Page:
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OPINION1 October 2009

Taking your eyes off the prize

The Research Magazine Awards judging panel has always had a hard time of it. We battle with a wealth of entries, the considerable force of persuasive evidence and the responsibility of knowing that our decisions really can give a fillip to a firm’s commercial success.

?The Research Magazine Awards judging panel has always had a hard time of it. We battle with a wealth of entries, the considerable force of persuasive evidence and the responsibility of knowing that our decisions really can give a fillip to a firm’s commercial success. Ask any previous award winner and they’ll tell you that business is often secured off the back of that little glass plinth.

This year’s entries gave the judging panel a real headache. In the Best Agency category we saw proof of companies battling hard against an unforgiving economy. Some agencies not only posted fair results but also managed to organically grow their business, which is some considerable achievement. In the Best New Agency category we were amazed at the number of firms brave enough to launch at all in the past twelve months. That takes real entrepreneurial courage. The Best Place to Work category received by far the most entries this year with firms eager to prove that, despite the squeeze, staff retention, motivation and development remained a priority.

However, one category proved a real concern for the judging panel. The Best Business Transformation Award has always been a popular one among entrants. Agencies are keen to show how their research work has stimulated profitable change throughout a client’s business. Winning this particular award is a much sought-after badge of honour. Unfortunately this year a lot fewer companies were up for the chase. As ever, we had a very strong showing from those who did enter this category but, by and large, there was a real absence of agencies and clients who seemed to want to tell their story.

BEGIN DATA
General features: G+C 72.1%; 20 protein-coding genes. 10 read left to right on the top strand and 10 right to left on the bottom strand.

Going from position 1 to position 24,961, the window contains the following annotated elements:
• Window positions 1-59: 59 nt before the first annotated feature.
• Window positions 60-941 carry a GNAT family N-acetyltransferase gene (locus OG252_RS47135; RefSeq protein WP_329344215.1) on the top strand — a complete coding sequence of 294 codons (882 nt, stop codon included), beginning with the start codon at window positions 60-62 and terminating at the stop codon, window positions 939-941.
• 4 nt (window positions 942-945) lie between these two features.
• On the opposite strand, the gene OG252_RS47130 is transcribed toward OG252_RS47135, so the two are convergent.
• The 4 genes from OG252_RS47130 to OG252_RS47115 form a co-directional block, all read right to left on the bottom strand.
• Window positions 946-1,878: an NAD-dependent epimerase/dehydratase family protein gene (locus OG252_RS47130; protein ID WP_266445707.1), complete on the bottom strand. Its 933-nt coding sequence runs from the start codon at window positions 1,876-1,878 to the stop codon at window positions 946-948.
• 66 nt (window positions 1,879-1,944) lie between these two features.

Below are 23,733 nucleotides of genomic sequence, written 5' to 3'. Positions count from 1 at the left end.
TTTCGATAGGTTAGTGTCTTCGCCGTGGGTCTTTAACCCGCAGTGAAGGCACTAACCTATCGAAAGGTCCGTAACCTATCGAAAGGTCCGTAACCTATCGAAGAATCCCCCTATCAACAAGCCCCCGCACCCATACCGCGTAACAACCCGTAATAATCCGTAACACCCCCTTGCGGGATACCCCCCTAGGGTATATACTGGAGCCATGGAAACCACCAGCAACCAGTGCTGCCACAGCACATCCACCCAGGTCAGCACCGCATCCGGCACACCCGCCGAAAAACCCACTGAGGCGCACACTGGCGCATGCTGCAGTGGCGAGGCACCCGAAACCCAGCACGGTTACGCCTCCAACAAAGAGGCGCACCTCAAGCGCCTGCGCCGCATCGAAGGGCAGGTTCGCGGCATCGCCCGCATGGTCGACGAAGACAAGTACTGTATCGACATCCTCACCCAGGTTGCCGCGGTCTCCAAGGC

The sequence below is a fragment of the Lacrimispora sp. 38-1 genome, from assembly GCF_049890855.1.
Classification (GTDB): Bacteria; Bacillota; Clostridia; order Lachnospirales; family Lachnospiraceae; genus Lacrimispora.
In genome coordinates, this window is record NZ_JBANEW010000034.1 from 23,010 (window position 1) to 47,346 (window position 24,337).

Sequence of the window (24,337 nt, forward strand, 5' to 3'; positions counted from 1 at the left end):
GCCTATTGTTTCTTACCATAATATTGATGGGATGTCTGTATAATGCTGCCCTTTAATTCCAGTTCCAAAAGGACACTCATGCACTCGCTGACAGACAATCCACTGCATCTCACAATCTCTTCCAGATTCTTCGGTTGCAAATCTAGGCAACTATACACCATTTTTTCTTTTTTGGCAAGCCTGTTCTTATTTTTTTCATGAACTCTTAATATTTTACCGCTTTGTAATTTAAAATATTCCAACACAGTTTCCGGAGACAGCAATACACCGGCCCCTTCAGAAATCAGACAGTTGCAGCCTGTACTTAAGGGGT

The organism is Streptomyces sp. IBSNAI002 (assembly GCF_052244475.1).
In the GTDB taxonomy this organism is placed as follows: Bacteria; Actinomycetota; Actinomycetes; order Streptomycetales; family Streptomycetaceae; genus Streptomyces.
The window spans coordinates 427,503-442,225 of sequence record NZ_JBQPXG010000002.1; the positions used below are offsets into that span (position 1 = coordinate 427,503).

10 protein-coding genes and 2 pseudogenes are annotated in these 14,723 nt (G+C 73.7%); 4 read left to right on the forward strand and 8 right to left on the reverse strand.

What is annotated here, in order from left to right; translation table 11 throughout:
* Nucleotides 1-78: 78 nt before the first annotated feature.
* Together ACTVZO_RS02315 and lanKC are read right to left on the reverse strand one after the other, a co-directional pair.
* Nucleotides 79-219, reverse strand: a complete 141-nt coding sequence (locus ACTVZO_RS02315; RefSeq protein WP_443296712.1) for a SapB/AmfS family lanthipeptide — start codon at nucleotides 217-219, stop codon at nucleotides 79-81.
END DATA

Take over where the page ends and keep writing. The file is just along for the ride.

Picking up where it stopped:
You would have thought that this would be the perfect time to shout from the rooftops your ability to add value, boost productivity and transform business – those very skills that, for years, we’ve all been talking about honing.

The sobering truth may be that, at present, clients are not looking to transform their business. They are simply looking to ride out the storm, keep their house in order and survive. Perhaps remaking their business will have to wait until they have judged the post-recession landscape. And, perhaps, research agencies will have to wait until then in order to effect transformational change. In a cash-strapped economy it’s not only the volume of work that shrinks for researchers but also the creative scope of that work.

It appears that over the past year or so, research may not have been commissioned to its full potential. Which seems a shame. Yet another reason to hope for a speedy economic recovery.

@RESEARCH LIVE

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